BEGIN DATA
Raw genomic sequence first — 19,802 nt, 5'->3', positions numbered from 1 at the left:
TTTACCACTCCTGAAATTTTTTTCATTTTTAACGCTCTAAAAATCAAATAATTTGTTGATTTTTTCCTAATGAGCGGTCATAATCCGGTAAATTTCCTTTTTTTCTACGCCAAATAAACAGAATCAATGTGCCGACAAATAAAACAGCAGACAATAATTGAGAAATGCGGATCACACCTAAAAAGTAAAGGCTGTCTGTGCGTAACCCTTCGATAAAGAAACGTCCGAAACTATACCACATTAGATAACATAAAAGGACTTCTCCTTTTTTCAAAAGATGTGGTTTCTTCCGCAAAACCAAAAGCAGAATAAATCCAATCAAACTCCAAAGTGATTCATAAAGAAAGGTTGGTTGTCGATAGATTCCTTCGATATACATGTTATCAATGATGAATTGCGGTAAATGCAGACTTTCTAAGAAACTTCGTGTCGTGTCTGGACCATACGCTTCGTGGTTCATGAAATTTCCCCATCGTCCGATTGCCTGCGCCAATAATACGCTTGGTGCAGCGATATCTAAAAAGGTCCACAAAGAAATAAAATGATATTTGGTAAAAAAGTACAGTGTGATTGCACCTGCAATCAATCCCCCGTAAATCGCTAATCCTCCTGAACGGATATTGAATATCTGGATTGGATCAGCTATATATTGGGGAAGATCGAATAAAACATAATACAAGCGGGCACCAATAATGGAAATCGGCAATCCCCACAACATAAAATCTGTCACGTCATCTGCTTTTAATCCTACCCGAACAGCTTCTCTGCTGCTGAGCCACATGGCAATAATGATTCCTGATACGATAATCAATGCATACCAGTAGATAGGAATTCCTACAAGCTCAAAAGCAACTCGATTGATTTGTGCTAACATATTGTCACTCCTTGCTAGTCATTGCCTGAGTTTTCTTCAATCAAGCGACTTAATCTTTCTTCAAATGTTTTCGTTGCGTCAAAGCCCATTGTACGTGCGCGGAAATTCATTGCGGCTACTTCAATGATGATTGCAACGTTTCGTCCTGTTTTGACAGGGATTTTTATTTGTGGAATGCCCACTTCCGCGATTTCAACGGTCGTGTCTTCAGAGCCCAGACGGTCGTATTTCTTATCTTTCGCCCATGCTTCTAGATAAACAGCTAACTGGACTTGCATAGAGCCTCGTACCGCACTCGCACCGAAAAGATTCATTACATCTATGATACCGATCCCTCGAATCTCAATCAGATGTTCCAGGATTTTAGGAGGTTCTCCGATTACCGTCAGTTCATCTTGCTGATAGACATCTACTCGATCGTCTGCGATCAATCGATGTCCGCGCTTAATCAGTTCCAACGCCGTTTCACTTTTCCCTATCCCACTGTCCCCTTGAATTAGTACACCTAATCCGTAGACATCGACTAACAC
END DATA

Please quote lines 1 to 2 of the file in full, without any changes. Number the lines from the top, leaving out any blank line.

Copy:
Raw genomic sequence first — 19,802 nt, 5'->3', positions numbered from 1 at the left:
TTTACCACTCCTGAAATTTTTTTCATTTTTAACGCTCTAAAAATCAAATAATTTGTTGATTTTTTCCTAATGAGCGGTCATAATCCGGTAAATTTCCTTTTTTTCTACGCCAAATAAACAGAATCAATGTGCCGACAAATAAAACAGCAGACAATAATTGAGAAATGCGGATCACACCTAAAAAGTAAAGGCTGTCTGTGCGTAACCCTTCGATAAAGAAACGTCCGAAACTATACCACATTAGATAACATAAAAGGACTTCTCCTTTTTTCAAAAGATGTGGTTTCTTCCGCAAAACCAAAAGCAGAATAAATCCAATCAAACTCCAAAGTGATTCATAAAGAAAGGTTGGTTGTCGATAGATTCCTTCGATATACATGTTATCAATGATGAATTGCGGTAAATGCAGACTTTCTAAGAAACTTCGTGTCGTGTCTGGACCATACGCTTCGTGGTTCATGAAATTTCCCCATCGTCCGATTGCCTGCGCCAATAATACGCTTGGTGCAGCGATATCTAAAAAGGTCCACAAAGAAATAAAATGATATTTGGTAAAAAAGTACAGTGTGATTGCACCTGCAATCAATCCCCCGTAAATCGCTAATCCTCCTGAACGGATATTGAATATCTGGATTGGATCAGCTATATATTGGGGAAGATCGAATAAAACATAATACAAGCGGGCACCAATAATGGAAATCGGCAATCCCCACAACATAAAATCTGTCACGTCATCTGCTTTTAATCCTACCCGAACAGCTTCTCTGCTGCTGAGCCACATGGCAATAATGATTCCTGATACGATAATCAATGCATACCAGTAGATAGGAATTCCTACAAGCTCAAAAGCAACTCGATTGATTTGTGCTAACATATTGTCACTCCTTGCTAGTCATTGCCTGAGTTTTCTTCAATCAAGCGACTTAATCTTTCTTCAAATGTTTTCGTTGCGTCAAAGCCCATTGTACGTGCGCGGAAATTCATTGCGGCTACTTCAATGATGATTGCAACGTTTCGTCCTGTTTTGACAGGGATTTTTATTTGTGGAATGCCCACTTCCGCGATTTCAACGGTCGTGTCTTCAGAGCCCAGACGGTCGTATTTCTTATCTTTCGCCCATGCTTCTAGATAAACAGCTAACTGGACTTGCATAGAGCCTCGTACCGCACTCGCACCGAAAAGATTCATTACATCTATGATACCGATCCCTCGAATCTCAATCAGATGTTCCAGGATTTTAGGAGGTTCTCCGATTACCGTCAGTTCATCTTGCTGATAGACATCTACTCGATCGTCTGCGATCAATCGATGTCCGCGCTTAATCAGTTCCAACGCCGTTTCACTTTTCCCTATCCCACTGTCCCCTTGAATTAGTACACCTAATCCGTAGACATCGACTAACAC